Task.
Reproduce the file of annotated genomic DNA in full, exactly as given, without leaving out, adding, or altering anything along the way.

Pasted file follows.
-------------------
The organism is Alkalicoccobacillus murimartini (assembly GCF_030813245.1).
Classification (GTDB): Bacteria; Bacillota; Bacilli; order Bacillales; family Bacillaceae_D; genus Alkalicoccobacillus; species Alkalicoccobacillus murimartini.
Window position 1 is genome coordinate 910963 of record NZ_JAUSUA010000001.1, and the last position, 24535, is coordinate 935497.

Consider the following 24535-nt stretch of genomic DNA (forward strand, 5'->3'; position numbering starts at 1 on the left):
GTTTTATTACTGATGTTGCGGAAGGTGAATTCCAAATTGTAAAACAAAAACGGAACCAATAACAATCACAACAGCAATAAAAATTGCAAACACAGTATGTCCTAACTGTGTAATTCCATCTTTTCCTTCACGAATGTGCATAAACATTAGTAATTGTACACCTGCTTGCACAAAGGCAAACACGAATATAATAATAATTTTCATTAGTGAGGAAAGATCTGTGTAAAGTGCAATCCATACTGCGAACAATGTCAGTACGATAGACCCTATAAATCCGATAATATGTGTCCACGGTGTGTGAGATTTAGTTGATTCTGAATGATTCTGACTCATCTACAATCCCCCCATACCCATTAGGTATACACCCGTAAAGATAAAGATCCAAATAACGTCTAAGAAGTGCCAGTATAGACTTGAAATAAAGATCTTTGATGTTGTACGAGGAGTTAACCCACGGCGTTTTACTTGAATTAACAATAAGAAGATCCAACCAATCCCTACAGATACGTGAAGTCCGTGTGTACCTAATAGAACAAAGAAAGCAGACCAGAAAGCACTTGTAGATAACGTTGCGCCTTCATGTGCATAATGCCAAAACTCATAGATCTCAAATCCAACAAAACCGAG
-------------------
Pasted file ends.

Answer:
The organism is Alkalicoccobacillus murimartini (assembly GCF_030813245.1).
Classification (GTDB): Bacteria; Bacillota; Bacilli; order Bacillales; family Bacillaceae_D; genus Alkalicoccobacillus; species Alkalicoccobacillus murimartini.
Window position 1 is genome coordinate 910963 of record NZ_JAUSUA010000001.1, and the last position, 24535, is coordinate 935497.

Consider the following 24535-nt stretch of genomic DNA (forward strand, 5'->3'; position numbering starts at 1 on the left):
GTTTTATTACTGATGTTGCGGAAGGTGAATTCCAAATTGTAAAACAAAAACGGAACCAATAACAATCACAACAGCAATAAAAATTGCAAACACAGTATGTCCTAACTGTGTAATTCCATCTTTTCCTTCACGAATGTGCATAAACATTAGTAATTGTACACCTGCTTGCACAAAGGCAAACACGAATATAATAATAATTTTCATTAGTGAGGAAAGATCTGTGTAAAGTGCAATCCATACTGCGAACAATGTCAGTACGATAGACCCTATAAATCCGATAATATGTGTCCACGGTGTGTGAGATTTAGTTGATTCTGAATGATTCTGACTCATCTACAATCCCCCCATACCCATTAGGTATACACCCGTAAAGATAAAGATCCAAATAACGTCTAAGAAGTGCCAGTATAGACTTGAAATAAAGATCTTTGATGTTGTACGAGGAGTTAACCCACGGCGTTTTACTTGAATTAACAATAAGAAGATCCAACCAATCCCTACAGATACGTGAAGTCCGTGTGTACCTAATAGAACAAAGAAAGCAGACCAGAAAGCACTTGTAGATAACGTTGCGCCTTCATGTGCATAATGCCAAAACTCATAGATCTCAAATCCAACAAAACCGAG